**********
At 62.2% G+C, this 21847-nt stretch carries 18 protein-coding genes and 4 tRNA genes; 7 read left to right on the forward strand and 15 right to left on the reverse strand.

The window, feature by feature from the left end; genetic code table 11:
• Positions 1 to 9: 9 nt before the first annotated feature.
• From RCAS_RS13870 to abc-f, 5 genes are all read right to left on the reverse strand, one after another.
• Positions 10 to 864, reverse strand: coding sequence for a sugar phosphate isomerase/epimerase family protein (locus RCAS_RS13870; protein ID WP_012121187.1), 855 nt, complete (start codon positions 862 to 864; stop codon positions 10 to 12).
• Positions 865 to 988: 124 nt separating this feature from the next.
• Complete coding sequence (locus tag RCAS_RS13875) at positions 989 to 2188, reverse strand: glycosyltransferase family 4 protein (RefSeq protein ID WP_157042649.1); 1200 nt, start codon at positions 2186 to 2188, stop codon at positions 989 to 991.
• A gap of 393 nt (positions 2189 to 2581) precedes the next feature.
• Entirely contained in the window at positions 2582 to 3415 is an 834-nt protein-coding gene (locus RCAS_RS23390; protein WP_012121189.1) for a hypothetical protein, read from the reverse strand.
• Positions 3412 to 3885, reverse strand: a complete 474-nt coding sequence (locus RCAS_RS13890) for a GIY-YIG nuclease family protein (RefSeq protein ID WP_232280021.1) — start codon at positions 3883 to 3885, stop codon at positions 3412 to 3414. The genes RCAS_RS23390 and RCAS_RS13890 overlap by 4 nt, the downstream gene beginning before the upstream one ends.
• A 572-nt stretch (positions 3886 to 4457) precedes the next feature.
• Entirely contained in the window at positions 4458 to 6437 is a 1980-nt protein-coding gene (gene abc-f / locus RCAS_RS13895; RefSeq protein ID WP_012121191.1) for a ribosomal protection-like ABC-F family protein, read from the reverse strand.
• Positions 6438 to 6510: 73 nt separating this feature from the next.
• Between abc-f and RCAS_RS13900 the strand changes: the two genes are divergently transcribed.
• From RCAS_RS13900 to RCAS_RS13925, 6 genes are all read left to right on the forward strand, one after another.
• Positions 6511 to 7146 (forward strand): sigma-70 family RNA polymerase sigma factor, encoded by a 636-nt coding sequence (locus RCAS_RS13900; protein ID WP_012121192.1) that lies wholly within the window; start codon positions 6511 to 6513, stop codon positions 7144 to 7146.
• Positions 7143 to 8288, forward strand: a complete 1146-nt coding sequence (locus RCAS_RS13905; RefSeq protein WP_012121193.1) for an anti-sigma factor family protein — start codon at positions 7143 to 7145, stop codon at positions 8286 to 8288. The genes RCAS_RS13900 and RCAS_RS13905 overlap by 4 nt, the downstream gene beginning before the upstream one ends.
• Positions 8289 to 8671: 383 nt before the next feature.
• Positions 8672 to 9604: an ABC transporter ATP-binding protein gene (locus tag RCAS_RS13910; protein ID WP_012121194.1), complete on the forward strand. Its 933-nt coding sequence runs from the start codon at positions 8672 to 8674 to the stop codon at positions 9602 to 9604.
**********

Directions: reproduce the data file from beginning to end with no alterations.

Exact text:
At 62.2% G+C, this 21847-nt stretch carries 18 protein-coding genes and 4 tRNA genes; 7 read left to right on the forward strand and 15 right to left on the reverse strand.

The window, feature by feature from the left end; genetic code table 11:
• Positions 1 to 9: 9 nt before the first annotated feature.
• From RCAS_RS13870 to abc-f, 5 genes are all read right to left on the reverse strand, one after another.
• Positions 10 to 864, reverse strand: coding sequence for a sugar phosphate isomerase/epimerase family protein (locus RCAS_RS13870; protein ID WP_012121187.1), 855 nt, complete (start codon positions 862 to 864; stop codon positions 10 to 12).
• Positions 865 to 988: 124 nt separating this feature from the next.
• Complete coding sequence (locus tag RCAS_RS13875) at positions 989 to 2188, reverse strand: glycosyltransferase family 4 protein (RefSeq protein ID WP_157042649.1); 1200 nt, start codon at positions 2186 to 2188, stop codon at positions 989 to 991.
• A gap of 393 nt (positions 2189 to 2581) precedes the next feature.
• Entirely contained in the window at positions 2582 to 3415 is an 834-nt protein-coding gene (locus RCAS_RS23390; protein WP_012121189.1) for a hypothetical protein, read from the reverse strand.
• Positions 3412 to 3885, reverse strand: a complete 474-nt coding sequence (locus RCAS_RS13890) for a GIY-YIG nuclease family protein (RefSeq protein ID WP_232280021.1) — start codon at positions 3883 to 3885, stop codon at positions 3412 to 3414. The genes RCAS_RS23390 and RCAS_RS13890 overlap by 4 nt, the downstream gene beginning before the upstream one ends.
• A 572-nt stretch (positions 3886 to 4457) precedes the next feature.
• Entirely contained in the window at positions 4458 to 6437 is a 1980-nt protein-coding gene (gene abc-f / locus RCAS_RS13895; RefSeq protein ID WP_012121191.1) for a ribosomal protection-like ABC-F family protein, read from the reverse strand.
• Positions 6438 to 6510: 73 nt separating this feature from the next.
• Between abc-f and RCAS_RS13900 the strand changes: the two genes are divergently transcribed.
• From RCAS_RS13900 to RCAS_RS13925, 6 genes are all read left to right on the forward strand, one after another.
• Positions 6511 to 7146 (forward strand): sigma-70 family RNA polymerase sigma factor, encoded by a 636-nt coding sequence (locus RCAS_RS13900; protein ID WP_012121192.1) that lies wholly within the window; start codon positions 6511 to 6513, stop codon positions 7144 to 7146.
• Positions 7143 to 8288, forward strand: a complete 1146-nt coding sequence (locus RCAS_RS13905; RefSeq protein WP_012121193.1) for an anti-sigma factor family protein — start codon at positions 7143 to 7145, stop codon at positions 8286 to 8288. The genes RCAS_RS13900 and RCAS_RS13905 overlap by 4 nt, the downstream gene beginning before the upstream one ends.
• Positions 8289 to 8671: 383 nt before the next feature.
• Positions 8672 to 9604: an ABC transporter ATP-binding protein gene (locus tag RCAS_RS13910; protein ID WP_012121194.1), complete on the forward strand. Its 933-nt coding sequence runs from the start codon at positions 8672 to 8674 to the stop codon at positions 9602 to 9604.